Wind ; Onshore ———————————30%————————159—————43

    Solar – thermal
    inc 7.5 hours storage————————–44%————————338—————105

    30

  • #
    PhilJourdan

    So the new motto is “kill a bird chopper – save the planet”? ;-)

    20

    • #

      Don’t forget the Ivanpah Fried Chicken plant.

      Who’d have guessed that insect-eating birds would be attracted to the insects drawn by the bright light? Researchers without a “light bulb moment”.

      60

  • #
    motvikten

    I can’t resist linking to a company I have worked for as a small particles buster.
    May the force be with you.

    http://www.flsmidth.com/en-US/Industries/Cement

    http://www.flsmidth.com/en-US/Industries/Cement/Products/Pyroprocessing/Hotdisc/Hotdisc

    Funny that Vestas products can be fuel in the FLSmidth cement ovens.
    Both are danish companies. One very old, one rather new.

    There are great products coming from Scandinavia.

    00

  • #

    Recomputed for constant capacity factor:

    Material tonnes /GWh’s / yr————Capacity factor ——–Concrete ———Steel

    Nuclear———————————————–85%————————43 —————–8

    Solar PV farm————————————-85%————————183—————-43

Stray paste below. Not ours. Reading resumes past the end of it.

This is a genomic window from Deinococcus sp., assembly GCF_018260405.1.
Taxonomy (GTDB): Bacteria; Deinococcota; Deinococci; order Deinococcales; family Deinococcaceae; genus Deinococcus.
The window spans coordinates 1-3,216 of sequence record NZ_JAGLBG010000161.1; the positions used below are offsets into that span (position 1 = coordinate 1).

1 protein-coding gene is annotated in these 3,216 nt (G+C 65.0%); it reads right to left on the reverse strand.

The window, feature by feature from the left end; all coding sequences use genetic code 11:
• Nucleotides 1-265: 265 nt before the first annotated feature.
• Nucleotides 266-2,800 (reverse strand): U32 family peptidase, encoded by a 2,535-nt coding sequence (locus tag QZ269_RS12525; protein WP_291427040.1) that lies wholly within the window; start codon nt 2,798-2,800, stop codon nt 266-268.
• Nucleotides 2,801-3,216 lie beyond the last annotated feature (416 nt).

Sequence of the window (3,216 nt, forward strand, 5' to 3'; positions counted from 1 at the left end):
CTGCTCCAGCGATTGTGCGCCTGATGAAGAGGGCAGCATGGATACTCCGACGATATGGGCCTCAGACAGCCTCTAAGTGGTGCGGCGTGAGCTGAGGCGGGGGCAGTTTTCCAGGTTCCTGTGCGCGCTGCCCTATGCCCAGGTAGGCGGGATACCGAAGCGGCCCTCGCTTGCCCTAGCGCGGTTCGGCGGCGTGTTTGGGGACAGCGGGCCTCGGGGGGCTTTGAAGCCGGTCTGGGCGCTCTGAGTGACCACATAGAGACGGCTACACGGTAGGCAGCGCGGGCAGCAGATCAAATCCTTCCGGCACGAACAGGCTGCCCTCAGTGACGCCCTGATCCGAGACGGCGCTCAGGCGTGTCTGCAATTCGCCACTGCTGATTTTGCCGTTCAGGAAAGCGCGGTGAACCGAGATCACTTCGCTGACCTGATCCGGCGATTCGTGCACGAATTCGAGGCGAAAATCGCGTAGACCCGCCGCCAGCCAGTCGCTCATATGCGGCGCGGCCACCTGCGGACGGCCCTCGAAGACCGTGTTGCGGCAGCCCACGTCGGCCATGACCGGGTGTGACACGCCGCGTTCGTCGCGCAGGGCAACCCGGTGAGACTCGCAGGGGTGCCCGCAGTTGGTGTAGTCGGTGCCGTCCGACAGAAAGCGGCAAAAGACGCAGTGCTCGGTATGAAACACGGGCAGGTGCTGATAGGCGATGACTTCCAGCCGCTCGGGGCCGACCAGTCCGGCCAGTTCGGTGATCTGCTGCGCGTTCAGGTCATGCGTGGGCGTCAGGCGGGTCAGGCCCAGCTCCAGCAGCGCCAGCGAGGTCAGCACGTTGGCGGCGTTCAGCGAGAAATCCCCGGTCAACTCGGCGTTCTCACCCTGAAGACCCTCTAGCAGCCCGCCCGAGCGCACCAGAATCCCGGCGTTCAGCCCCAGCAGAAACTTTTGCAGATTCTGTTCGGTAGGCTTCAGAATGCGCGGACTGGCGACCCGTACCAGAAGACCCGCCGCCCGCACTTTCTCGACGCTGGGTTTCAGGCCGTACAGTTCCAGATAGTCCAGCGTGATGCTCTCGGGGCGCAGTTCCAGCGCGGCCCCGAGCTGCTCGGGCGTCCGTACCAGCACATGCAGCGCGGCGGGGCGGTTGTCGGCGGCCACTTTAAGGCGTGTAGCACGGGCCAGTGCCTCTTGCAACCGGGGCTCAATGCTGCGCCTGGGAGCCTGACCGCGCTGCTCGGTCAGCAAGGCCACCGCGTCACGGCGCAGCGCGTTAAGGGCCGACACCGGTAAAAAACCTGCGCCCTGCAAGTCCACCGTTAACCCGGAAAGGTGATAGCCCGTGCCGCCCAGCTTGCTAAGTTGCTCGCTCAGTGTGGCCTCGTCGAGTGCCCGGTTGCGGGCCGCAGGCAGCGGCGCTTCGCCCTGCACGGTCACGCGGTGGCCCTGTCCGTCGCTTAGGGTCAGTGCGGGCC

Wind ; Onshore ———————————85%————————442—————122

    Solar – thermal
    inc 7.5 hours storage————————–85%————————653—————203

    Obviously, based upon the green’s hidden intent, Solar-thermal materials use is much to be desired because it is wildly inefficient by a factor of almost 17 times that of Nuclear. Nuclear is to be prohibited because it actually works and has a minimal materials cost. How else can you better destroy technological civilization except by burdening it with massively inefficient use of materials and the energy used to produce the materials?

    The use of solar-thermal energy sets in play a rapidly downward spiral even if it weren’t intermittent. The cost of energy to produce the massive materials used increases as the proportionate amount of solar-thermal energy is produced. Thus the costs increase without end. It is an interesting positive feedback effect that drives the economy into a totally unsustainable position and guaranteeing its collapse.

    When the economy collapses so does the civilization. Which, by the way, was and still is the goal of the greens. They are ALL Latter Day Luddites without a morally or socially redeeming quality in the bunch. They haven’t the courage to lead by example and become extinct first. They know that the rest of us can get along quite nicely without them. That is a thought they can’t tolerate. We must be made to *suffer* on our way out while they are to exist at our expense until the end.